Written in a compact style with ten chapters in little more than 200 pages, Romans guides the reader on the various forms of financing an entrepreneur is likely to face. This bible even explains the intricacies of crowdfunding.
Interview with the Andrew Romans
Andrew Romans is co-founder and co-chairman of Georgetown Angels (not sponsored by the university), and is founder and general partner of The Founders Club, a "venture capital equity exchange fund and direct secondary market fund."
In what inspired him to write the book, he wrote in an email, "CEOs, in my office or meetings, repeatedly asked me to write a book. What triggered that was CEOs from The Founders Club came to me for advice when facing some type of financing, M&A or strategy decision. I often came up with ideas and mix in colorful metaphors or tell a story of some other startup that faced a similar situation and how that played out. The CEO would say something like, "I wish I knew this earlier. You should write a book."
He initially thought about writing the book, sharing the "war stories" he learned along the way, from VCs and startups. Better, he wanted to give it away for "free once a year before the holidays."
But as he started, he realized the damage the book might cause to reputations. So he shifted course. He sent an email to his "database of 10,000 VCs, CEOs, angels, and lawyers, asking them to send stories related to venture capital backed entrepreneurship where they learned something."
His request produced a thousand pages of content. Unfazed, Andrew Romans began to organize the intel dump by stories, ideas on "killer startups," how to recruit advisers and cofounders, raising angel money, and "legal factors at every stage of the entrepreneurial process."
What also separates this book on startup ecosystem is the "coming together of 40 major league VCs, CEOs and lawyers to help entrepreneurs, VCs, angels and advisors be more effective and successful" who contributed.
The book is not just Romans' views, stories, or insights, but those from dozens of industry professionals. Yet it has one voice. His. Or what reads and feels like the voice of one author. And that's what makes The Entrepreneurial Bible unique and the most important book to be written for entrepreneurs since the Eric Ries classic The Lean Startup.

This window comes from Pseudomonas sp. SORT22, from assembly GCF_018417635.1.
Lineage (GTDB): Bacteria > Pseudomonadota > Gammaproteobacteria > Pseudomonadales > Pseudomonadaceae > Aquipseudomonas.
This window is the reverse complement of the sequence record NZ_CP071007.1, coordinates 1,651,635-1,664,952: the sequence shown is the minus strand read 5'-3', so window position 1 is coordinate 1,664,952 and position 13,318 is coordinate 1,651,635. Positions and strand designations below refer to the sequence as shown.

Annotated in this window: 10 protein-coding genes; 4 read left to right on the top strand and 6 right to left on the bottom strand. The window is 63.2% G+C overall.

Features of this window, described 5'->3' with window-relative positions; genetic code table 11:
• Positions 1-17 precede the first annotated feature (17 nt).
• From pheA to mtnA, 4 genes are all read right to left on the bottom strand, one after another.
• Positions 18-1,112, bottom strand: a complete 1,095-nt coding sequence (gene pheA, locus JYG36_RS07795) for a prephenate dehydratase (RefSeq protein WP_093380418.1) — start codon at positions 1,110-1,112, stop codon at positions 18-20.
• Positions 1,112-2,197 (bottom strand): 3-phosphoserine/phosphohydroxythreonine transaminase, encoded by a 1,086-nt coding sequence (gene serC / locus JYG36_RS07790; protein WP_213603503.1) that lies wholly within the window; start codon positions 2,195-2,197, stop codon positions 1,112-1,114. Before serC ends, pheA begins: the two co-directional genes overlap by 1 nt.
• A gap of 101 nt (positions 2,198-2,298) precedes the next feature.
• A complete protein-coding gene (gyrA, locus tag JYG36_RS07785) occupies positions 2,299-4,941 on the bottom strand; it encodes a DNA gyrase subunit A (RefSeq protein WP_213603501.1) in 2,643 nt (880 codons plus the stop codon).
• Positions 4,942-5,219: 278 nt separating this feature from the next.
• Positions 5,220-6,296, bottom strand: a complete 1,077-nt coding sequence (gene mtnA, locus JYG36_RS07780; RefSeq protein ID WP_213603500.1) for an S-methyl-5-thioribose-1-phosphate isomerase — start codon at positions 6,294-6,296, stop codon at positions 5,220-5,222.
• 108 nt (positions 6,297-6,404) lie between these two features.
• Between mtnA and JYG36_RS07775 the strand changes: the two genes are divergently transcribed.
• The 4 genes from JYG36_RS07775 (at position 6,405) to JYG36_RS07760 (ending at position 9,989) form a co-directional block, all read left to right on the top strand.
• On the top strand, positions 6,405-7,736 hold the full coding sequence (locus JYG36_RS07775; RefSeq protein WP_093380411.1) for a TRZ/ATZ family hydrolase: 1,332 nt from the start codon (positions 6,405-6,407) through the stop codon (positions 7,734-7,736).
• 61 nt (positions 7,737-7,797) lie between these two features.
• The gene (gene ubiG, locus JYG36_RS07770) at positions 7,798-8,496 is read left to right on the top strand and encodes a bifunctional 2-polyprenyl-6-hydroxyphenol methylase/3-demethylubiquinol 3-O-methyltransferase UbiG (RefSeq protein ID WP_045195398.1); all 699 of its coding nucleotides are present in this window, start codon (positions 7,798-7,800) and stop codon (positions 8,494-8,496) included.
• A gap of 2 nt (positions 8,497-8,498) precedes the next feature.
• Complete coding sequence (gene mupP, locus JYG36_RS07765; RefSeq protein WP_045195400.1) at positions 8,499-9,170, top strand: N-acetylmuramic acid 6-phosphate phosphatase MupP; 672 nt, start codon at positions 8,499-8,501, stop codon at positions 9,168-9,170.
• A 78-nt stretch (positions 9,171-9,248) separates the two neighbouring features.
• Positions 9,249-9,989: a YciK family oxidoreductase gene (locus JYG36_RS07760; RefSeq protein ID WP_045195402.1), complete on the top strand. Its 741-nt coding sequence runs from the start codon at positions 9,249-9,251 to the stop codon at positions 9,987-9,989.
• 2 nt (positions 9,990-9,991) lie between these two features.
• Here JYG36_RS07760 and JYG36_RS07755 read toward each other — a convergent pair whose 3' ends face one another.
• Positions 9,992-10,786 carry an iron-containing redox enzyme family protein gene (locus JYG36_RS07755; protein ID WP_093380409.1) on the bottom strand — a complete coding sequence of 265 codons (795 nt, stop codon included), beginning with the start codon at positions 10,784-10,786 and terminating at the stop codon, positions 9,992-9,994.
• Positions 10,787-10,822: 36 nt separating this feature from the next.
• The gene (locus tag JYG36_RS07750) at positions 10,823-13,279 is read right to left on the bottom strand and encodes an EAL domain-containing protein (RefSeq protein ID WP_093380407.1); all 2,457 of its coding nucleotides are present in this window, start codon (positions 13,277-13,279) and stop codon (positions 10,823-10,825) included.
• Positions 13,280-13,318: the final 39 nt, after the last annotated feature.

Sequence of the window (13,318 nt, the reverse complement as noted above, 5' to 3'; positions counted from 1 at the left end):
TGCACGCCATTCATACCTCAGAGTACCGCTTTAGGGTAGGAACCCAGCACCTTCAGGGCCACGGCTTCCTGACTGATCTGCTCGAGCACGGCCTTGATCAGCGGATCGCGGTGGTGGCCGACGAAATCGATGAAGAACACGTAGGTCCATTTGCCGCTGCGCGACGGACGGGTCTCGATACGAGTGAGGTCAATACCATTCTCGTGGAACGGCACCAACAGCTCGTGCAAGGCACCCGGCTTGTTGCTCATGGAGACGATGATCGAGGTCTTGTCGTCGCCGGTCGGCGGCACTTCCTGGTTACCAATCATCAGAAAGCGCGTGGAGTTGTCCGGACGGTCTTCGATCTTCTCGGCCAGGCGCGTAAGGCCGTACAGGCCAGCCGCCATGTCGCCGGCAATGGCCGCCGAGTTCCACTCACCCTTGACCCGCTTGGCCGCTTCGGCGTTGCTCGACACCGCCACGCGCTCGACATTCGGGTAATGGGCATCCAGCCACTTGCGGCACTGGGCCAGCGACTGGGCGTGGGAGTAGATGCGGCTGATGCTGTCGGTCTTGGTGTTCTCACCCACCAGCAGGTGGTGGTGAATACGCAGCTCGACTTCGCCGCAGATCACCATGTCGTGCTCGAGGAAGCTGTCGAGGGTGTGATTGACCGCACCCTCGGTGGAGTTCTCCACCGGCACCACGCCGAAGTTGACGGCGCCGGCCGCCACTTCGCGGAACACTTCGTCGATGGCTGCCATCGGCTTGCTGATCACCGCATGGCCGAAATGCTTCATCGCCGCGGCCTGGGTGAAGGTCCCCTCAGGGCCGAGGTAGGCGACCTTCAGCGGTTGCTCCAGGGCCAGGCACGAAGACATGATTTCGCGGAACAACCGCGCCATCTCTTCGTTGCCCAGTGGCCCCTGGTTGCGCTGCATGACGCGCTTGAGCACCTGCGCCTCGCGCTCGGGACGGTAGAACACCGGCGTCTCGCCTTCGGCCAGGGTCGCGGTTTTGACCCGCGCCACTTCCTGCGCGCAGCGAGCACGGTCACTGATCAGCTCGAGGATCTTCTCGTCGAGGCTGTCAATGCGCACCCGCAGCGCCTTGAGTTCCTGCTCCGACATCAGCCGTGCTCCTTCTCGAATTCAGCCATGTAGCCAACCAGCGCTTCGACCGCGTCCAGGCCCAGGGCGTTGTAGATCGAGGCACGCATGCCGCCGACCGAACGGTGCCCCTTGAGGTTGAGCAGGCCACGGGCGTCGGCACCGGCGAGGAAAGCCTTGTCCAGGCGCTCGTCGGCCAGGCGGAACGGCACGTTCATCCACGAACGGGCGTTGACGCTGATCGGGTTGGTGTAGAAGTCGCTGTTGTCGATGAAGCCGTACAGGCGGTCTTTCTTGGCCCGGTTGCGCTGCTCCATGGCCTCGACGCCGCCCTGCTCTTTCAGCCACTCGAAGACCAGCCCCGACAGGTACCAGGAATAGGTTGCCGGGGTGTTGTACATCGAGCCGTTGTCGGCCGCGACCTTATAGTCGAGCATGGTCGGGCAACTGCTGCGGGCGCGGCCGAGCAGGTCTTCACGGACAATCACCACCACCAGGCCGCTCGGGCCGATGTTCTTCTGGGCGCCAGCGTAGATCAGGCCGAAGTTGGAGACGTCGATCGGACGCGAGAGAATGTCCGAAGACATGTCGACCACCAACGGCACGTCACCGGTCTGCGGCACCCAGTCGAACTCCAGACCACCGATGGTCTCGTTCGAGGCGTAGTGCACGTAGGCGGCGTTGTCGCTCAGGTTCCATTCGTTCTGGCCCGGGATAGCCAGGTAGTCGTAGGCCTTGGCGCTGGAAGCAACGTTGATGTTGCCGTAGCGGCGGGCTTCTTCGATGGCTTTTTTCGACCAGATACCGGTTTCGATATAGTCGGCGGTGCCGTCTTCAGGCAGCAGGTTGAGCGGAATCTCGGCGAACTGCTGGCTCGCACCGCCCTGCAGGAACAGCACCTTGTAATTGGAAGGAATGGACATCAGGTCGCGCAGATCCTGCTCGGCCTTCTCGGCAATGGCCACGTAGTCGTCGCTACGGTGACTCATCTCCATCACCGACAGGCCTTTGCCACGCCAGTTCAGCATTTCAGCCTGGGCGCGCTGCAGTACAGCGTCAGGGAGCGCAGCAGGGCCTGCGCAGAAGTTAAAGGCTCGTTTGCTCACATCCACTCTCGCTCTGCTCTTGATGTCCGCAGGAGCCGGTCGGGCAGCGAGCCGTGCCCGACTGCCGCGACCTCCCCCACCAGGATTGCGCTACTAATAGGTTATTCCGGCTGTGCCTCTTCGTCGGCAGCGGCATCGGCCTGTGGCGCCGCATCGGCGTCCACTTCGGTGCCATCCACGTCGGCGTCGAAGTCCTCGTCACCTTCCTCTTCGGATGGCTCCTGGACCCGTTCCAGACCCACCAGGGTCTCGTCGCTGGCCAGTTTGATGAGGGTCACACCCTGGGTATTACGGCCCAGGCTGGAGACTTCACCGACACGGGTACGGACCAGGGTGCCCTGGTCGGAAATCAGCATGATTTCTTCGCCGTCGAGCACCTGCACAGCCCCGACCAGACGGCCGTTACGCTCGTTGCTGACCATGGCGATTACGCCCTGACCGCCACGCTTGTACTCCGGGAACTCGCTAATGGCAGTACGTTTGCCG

The Entrepreneurial Bible works equally well as a reference book. No matter what stage a founder, new angel or partner at a venture capital firm is in they can open the book and go to the chapter, from "Angels, Mortals, and Super Angels" and "What to Bring to the Dog and Pony Show!" to "Corporate Governance: Who's the Boss?" and "Which Way to the Exit."
On the need for business plans, Andrew Romans said: "I personally see so many investment opportunities that I do not have time to read full business plans. The laws of physics make it impossible for me to find the time. I also think that startups should not spend too much time writing them when they have other priorities" -- such as:
• Put the plan in the Slide Deck
• Create a technology roadmap beyond the whiteboard
• Maintain a high quality financial model
"Ironically, the VCs still need to draft the full 55-page business plan, which is the Private Placement Memorandum (PPM). That is used with LP investors when raising the venture fund," he explained.
In the end, the book is "meant to share knowledge and make things more efficient and successful, not to mention avoiding simple mistakes. I see the unfolding of a global Silicon Valley culture that is working fluently together despite the historical efforts of politicians and regulators everywhere to slow down the global startup ecosystem. The big trend in technology is removing the shackles," he said.
With the shackles removed from the author, Andrew Romans is busy organizing private events in Silicon Valley, LA, San Diego, Chicago, Austin, Boston and many other tech corridors in the U.S., Europe and Israel.
"I plan on bringing together top VCs, angels and entrepreneurs on the road and am now organizing these venture capital roundtable and book events over the next year," he said.
For those who attend the events, they will be glad they did.
[Disclosure: Andrew Romans and his affiliates have not invested in Cloudnician, nor have I pitched them.]